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Uncle Barb's

"...then she turned head over heels three times, lazily enough to show off the crack in her bum."

- Angela Carter -


Blog entries prior to February 2011 are still on my old WordPress site. If you are interested, you can read them at this link.

Easy A

Olive and Rosemary  EASY A

Rosemary and Olive are a sumptuous comedic team. I loved this movie.

Smart, funny and just a little bit clunky, Easy A featured a fabulous cast with Patricia Clarkson (Rosemary), Emma Stone (Olive), Stanley Tucci (Dill) and Lisa Kudrow at her evilest best.
Patricia Clarkson's camp roles will always be my favorite beginning with the dominatrix in High Art

Kids Are All Right

Nic and Jules

I thoroughly enjoyed The Kids Are All Right, even though I didn't expect to like it.

The buzz about the lapse into heterosexuality made me dubious, but damn, it was so realistic and so human that I didn't get disgusted. Every time Jules (Julianne Moore) said "I'm gay!", I would laugh. Jules was such a dork and wonderfully portrayed by Moore.

Beautiful People

I’m sure this book has received one too many comparisons to Running With Scissors, so I’ll leave that alone.

Simon Doonan’s memoir is witty, fey and downright depressing. He paints a dreary English landscape in contrast to the glitzy lives of the beautiful people, one of whom he longs to be. Now that the BBC has aired a new series based on this book, methinks he has arrived.

Cairo Time

Patricia Clarkson

I can’t believe I’m about to trash a Christine Vachon vehicle for Patricia Clarkson. Vachon is high up on my idol list and I could watch Clarkson for hours with the sound off.

However, Cairo Time, while providing the scenery without dialogue, had as its backdrop a culture I find repugnant. The whole thing skeezed me out.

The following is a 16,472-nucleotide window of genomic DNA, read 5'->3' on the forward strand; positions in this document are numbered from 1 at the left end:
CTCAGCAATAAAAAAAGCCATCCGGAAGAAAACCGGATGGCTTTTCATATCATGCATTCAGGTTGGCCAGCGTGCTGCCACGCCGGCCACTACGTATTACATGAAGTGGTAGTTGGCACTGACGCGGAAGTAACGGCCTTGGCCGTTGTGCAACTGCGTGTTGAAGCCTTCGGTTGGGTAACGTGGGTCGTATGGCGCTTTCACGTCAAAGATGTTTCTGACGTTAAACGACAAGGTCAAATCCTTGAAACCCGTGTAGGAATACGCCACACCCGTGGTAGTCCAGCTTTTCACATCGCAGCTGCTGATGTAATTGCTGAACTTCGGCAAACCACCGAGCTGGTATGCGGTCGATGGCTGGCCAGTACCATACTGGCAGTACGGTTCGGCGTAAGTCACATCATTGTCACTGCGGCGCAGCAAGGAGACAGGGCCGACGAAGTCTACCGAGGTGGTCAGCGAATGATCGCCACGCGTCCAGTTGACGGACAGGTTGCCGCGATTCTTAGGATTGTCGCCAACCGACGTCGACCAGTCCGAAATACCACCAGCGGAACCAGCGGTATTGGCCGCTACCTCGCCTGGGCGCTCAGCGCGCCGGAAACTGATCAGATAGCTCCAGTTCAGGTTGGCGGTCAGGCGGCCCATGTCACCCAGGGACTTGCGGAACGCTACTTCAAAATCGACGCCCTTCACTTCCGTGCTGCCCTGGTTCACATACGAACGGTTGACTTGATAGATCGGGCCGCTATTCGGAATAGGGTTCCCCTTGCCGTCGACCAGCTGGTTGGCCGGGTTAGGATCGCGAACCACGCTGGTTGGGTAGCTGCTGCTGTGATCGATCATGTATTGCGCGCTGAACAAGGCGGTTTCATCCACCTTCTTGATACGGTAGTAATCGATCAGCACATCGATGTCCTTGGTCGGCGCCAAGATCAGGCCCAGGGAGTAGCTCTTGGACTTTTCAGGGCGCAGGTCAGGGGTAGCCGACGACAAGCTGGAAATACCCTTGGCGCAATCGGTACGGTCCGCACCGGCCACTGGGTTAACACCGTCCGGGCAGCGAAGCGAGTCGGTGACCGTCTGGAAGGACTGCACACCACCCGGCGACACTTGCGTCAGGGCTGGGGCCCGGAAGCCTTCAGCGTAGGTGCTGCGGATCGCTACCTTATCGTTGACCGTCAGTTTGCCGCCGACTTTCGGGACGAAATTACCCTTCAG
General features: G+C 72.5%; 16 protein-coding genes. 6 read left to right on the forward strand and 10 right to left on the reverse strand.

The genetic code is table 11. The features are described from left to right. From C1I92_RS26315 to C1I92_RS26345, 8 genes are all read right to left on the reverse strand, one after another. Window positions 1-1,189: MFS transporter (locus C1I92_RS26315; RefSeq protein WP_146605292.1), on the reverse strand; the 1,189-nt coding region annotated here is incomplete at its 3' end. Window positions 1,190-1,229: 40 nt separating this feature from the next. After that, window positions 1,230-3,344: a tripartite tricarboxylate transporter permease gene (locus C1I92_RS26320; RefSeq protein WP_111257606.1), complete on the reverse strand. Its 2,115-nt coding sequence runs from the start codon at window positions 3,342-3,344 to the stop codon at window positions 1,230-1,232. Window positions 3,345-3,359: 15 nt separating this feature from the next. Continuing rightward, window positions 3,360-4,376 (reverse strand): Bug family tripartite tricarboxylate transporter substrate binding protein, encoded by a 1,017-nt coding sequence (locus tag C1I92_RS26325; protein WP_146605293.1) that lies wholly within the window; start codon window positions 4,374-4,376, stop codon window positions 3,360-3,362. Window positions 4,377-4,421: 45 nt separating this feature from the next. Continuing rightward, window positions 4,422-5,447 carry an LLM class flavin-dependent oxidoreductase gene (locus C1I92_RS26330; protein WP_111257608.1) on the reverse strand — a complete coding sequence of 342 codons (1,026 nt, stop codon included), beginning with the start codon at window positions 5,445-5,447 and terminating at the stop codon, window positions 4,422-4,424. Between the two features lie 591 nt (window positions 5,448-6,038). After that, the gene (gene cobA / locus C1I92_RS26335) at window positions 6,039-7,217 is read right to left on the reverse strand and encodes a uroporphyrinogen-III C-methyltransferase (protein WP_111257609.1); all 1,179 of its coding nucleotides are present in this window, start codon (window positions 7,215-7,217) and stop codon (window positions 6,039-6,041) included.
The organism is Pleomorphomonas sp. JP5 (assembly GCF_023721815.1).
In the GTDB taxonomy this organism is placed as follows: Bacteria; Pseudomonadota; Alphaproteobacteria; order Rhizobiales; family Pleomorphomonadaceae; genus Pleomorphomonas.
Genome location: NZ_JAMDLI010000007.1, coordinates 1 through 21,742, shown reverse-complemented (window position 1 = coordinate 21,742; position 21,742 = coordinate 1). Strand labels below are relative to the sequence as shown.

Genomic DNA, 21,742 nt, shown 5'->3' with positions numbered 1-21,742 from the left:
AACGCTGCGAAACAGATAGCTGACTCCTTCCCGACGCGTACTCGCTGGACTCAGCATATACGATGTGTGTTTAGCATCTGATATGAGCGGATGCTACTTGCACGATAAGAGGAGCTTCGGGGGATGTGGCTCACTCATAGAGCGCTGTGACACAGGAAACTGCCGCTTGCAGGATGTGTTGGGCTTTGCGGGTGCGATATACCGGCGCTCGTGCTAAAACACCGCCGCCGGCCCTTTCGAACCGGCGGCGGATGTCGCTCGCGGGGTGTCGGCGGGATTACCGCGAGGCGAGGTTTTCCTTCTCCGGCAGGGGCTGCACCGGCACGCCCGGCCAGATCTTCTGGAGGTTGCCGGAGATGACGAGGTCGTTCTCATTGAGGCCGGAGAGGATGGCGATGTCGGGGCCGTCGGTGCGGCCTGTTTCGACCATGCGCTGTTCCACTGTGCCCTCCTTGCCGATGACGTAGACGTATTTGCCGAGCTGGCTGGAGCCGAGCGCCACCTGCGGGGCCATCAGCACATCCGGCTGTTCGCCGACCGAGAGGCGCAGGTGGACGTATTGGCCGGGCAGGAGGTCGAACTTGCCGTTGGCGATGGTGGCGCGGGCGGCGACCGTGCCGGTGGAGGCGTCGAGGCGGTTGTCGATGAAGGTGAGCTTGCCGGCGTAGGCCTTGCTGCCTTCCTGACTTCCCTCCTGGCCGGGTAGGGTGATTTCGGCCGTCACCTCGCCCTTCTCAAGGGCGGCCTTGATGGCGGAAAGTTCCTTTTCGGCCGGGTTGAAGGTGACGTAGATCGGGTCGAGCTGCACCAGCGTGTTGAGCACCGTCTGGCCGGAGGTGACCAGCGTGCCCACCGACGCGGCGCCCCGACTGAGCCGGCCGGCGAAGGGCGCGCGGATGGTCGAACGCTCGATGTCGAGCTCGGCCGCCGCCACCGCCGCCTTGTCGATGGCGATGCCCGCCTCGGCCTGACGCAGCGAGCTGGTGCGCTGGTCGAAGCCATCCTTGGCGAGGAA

The Runaways

Kristen Stewart, Dakota Fanning and the cast were excellent wild ones.

The presumption that girl/girl love is a non-issue was somehow reassuring. Didn't like the music then, so I certainly didn't love it now. Wish the focus had been on Joan Jett and her triumph as a legend instead of Cherie Currie (Cherry Bomb) and her defeat by drugs.

The King's Speech

Quite a good film, really, until it fell apart.

Colin Firth, who deserves the Oscar for his performance, embodied his character with subtlety and nuance. Geoffrey Rush and Helena Bonham Carter were excellent also. It was the writing and direction that flawed this film. At about the 2/3's mark, the pacing slowed down to unbearable and revelations of plot and character disappeared. While truly impressed by Colin Firth and captured by the story, the film making never fully realized what it had begun.

Bath Reflections

In a candle-lit bath, smoking and examining the bruise on my shin from my klutzyness with the snowblower, the bath scene in Klute came to me and then a flood of memory images of Jane Fonda on film.

Sneaking into Barbarella was one of the highlights of my high school years. A woman who could blow up an orgasmatron, I was hooked.  Barbarella was sequentially followed by They Shoot Horse Don't They, which bored me; and then Klute which floored me (in a good way).

The 5000 Fingers of Dr. T

Dr. Seuss' flamboyant The 5000 Fingers of Dr. T has a cult following which includes me.

Now a new 3 disc Soundtrack CD has just been released and I can't wait to hear it. NPR The making and talent within The 5000 Fingers is a fascinating story in its own right.

Film: Evening

Claire Danes, Toni Collette, Vanessa Regrave, Meryl Streep, Natasha Richardson, and Eileen Atkins, with these excellent actors on board, how could it flop?

Well, it wasn't because of the actors. The Susan Minot novel turned screenplay by Michael Cunningham lacked any sort of writing chops. The characters are drawn with crayon despite the skills of the actors. The storyline borrowed and re-used, the staging ridiculously stiff and corny, and the timing was just all wrong.


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